Recording Audio Sample Data

Hi all. First let me say that I am very new to the arduino and have been told that it has a rather steep learning curve. Furthermore, I have a fair amount of programming experience (C and C++), however my skills in electrical engineering are bit rusty :wink:

Anyway, to my question: I am doing a project for school that requires me to simultaneously read in 4 audio lines. I planned on using 4 electret condensers(standard mics) and simply plugging them into the analog inputs. However, after doing a bit of research on using microphones with the arduino (which seems to be lacking in any substantial amount of material), i read that using a mic through analog input could only distinguish between varying intensities of the detected sound. Is this so? Will I not be able to get accurate enough sample data to record a waveform? If so, is there any alternative method of accurately recording sound with the arduino?

Any help with this is greatly appreciated!

Welcome to the Arduino forum. I don't think you will find the learning curve too long as you have the language experiance and the hardware is a learn as you use it kind of situation. As far as your application there are two areas to consider.

  1. The amplitude of microphones is just millivolts and will need amplification via op-amp to get any useful resolution. The Arduino A/D are 10bit 0-5vdc inputs.

  2. Sample speed. One has to sample at better then twice the highest desired bandwidth frequency to be able to reconstruct the signal. If however you just want to destingious between sound and no sound then sample rate may be less. And if you are wanting to sample all four channels then that is X4 for a single channel.

Perhaps if you explain better the application we can steer you better. It could be that the Arduino will not have the speed if 4 channels of audio need to be sampled at hi-fi bandwidths.

As far as reference material the best hardware reference is the chip's data sheet: http://www.atmel.com/dyn/resources/prod_documents/doc2545.pdf

Lefty

Thank you for the reply!

Essentially, I am attempting to triangulate the location of a sound by analyzing the frequency and intensity of that sound using four different microphones positioned in four different places. My first step is simply to look at the intensity of the sound. In the future, however, I foresee having to analyze frequency (likely via an FFT). Luckily, the frequency of this sound will likely be relatively low (<800Hz range).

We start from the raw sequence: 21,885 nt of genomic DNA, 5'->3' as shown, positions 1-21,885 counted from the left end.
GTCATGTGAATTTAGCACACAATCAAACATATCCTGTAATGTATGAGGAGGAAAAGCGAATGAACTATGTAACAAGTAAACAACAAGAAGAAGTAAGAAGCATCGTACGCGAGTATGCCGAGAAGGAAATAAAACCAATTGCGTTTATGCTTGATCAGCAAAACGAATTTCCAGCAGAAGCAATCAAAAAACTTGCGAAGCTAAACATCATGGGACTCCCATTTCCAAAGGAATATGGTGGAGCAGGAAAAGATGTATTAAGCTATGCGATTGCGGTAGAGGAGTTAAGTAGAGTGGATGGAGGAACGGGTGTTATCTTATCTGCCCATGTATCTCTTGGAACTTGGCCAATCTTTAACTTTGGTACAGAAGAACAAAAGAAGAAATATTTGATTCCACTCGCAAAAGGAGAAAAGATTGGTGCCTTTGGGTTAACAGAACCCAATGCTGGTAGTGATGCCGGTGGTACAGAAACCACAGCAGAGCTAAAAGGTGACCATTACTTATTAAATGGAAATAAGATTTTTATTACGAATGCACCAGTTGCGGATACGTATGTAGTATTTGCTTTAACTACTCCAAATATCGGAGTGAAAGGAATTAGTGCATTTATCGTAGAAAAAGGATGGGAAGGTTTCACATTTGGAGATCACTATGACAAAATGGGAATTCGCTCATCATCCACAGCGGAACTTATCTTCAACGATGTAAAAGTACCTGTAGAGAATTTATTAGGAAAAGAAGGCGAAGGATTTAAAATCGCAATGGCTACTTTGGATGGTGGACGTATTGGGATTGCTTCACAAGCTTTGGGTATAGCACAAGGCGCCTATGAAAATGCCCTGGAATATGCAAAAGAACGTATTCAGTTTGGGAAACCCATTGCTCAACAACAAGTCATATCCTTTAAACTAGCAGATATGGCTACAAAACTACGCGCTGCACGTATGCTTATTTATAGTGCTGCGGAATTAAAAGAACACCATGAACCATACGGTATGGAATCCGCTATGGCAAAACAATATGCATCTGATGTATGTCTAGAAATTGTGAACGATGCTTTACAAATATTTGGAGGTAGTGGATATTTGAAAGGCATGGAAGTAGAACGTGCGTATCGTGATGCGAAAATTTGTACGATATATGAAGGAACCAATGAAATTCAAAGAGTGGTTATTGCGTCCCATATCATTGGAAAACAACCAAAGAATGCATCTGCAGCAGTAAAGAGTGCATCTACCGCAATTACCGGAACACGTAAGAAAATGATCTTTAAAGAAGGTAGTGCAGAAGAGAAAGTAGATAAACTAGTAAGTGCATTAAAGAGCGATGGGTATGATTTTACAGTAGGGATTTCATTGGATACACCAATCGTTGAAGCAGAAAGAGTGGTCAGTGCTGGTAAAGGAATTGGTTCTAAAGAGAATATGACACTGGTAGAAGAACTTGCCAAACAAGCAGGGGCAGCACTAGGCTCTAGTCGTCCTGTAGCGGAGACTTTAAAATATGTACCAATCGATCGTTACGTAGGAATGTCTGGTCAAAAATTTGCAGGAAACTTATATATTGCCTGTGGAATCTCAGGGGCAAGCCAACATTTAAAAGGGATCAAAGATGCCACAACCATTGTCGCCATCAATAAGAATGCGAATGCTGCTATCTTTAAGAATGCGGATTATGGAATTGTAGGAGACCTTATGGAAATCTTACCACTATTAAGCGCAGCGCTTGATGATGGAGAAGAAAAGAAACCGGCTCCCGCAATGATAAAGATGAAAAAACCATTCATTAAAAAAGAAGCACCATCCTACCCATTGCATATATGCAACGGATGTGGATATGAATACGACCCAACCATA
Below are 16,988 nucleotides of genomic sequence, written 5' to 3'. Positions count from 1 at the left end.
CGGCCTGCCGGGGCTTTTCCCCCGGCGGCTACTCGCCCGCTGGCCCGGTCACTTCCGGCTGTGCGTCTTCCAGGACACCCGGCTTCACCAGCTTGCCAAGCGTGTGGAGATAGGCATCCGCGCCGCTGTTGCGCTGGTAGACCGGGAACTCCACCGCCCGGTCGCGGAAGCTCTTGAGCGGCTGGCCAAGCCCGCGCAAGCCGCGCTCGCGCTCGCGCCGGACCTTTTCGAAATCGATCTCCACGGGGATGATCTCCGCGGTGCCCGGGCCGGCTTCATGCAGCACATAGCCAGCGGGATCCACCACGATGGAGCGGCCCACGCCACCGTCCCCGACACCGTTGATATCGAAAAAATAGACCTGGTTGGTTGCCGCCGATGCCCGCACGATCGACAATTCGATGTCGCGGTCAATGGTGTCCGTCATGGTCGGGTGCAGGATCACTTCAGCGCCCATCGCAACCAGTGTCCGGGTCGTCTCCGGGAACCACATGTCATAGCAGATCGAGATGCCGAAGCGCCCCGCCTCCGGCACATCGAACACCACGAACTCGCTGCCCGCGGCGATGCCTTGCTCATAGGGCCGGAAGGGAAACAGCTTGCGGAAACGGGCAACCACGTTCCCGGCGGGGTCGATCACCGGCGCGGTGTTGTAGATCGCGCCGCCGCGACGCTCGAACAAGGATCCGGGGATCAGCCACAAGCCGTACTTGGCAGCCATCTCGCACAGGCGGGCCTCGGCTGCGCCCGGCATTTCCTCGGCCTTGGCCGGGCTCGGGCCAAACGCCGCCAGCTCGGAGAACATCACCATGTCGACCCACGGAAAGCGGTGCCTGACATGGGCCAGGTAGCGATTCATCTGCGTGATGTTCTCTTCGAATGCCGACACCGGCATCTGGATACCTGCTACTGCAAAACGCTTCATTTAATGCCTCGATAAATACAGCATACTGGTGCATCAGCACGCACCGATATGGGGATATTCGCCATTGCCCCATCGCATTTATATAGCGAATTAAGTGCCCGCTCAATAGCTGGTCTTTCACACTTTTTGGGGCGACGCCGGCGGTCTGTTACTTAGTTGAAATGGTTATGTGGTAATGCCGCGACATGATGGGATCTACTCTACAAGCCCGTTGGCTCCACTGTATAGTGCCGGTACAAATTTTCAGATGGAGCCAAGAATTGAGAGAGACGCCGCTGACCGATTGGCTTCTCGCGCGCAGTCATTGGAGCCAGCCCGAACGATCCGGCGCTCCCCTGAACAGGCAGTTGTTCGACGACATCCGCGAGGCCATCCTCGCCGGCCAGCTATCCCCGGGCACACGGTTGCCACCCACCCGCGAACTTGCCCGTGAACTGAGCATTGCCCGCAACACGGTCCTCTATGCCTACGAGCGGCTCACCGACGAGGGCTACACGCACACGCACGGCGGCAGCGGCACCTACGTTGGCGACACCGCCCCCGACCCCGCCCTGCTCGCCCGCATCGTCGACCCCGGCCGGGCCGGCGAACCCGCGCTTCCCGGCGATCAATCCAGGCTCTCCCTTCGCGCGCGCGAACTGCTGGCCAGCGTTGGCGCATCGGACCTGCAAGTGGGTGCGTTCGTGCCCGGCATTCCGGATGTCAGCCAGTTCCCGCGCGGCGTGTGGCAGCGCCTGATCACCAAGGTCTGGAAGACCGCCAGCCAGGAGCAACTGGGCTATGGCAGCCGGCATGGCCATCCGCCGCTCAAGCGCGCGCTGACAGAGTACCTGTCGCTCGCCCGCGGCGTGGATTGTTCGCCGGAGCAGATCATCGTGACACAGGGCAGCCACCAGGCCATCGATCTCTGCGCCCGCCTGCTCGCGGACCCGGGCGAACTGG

In the meantime, Ill look into what you have suggested.

Once again thank you for the help!

Remember that Arduino only has 1KB of RAM for storing your sound samples + all other variables in your program.

Yes, that was also a concern of mine, however, I was under the impression that it would be possible to stream the data directly to system memory one value at a time as opposed to populating an array and then obtaining the waveform

sorry but i don’t understand what you mean by:

"to stream the data directly to system memory one value at a time "

No matter how you store the audiodata you still only have 1KB RAM.

Sorry, "stream" probably wasnt the best terminology. Ultimately, I planned on simply using the 1k as a buffer. The actual data would be recorded and processed on my desktop system as opposed to doing everything on the arduino itself. This shouldnt be terribly memory intensive. Hopefully that is a better description?

That makes sense :-), just remember that Arduino uses some of the 1K for internal structures, and all your variables are also allocated from the same 1K, so you probably won't have more than around 700 bytes available.

What exactly will Arduinos role be ? capture data from 4 mics. and send it to the PC ?

"capture data from 4 mics. and send it to the PC ?"

Yup, exactly... through in the future ill probably play around with its many other features ;)

Would could also check the phase of the signal to determine witch arive first. My 2 cent

wouldn't be easier to do this with a multichannel audio card? It's quite computational and bandwidth heavy. Not only the serial port is terribly slow, but maybe you introduce too much delays between the channels, and it would make it difficult to increase the accuracy of your project.

“wouldn’t be easier to do this with a multichannel audio card?”

The main problem with this is budget: Im currently not willing to spend that much… Also, I have a feeling there would be a lot of pain involved in receiving data from a commercial audio card.

what happened with this project? I've been interested in doing something similar and I'm curious about your final solution.

guys I'm working on a simple audio beacon project http://lab.robomotic.com/index.php?option=com_content&view=article&id=52:audio-beacon-part-1&catid=37:beginners&Itemid=28 It's based on a jeenode but I can write an arduino conversion.

:-)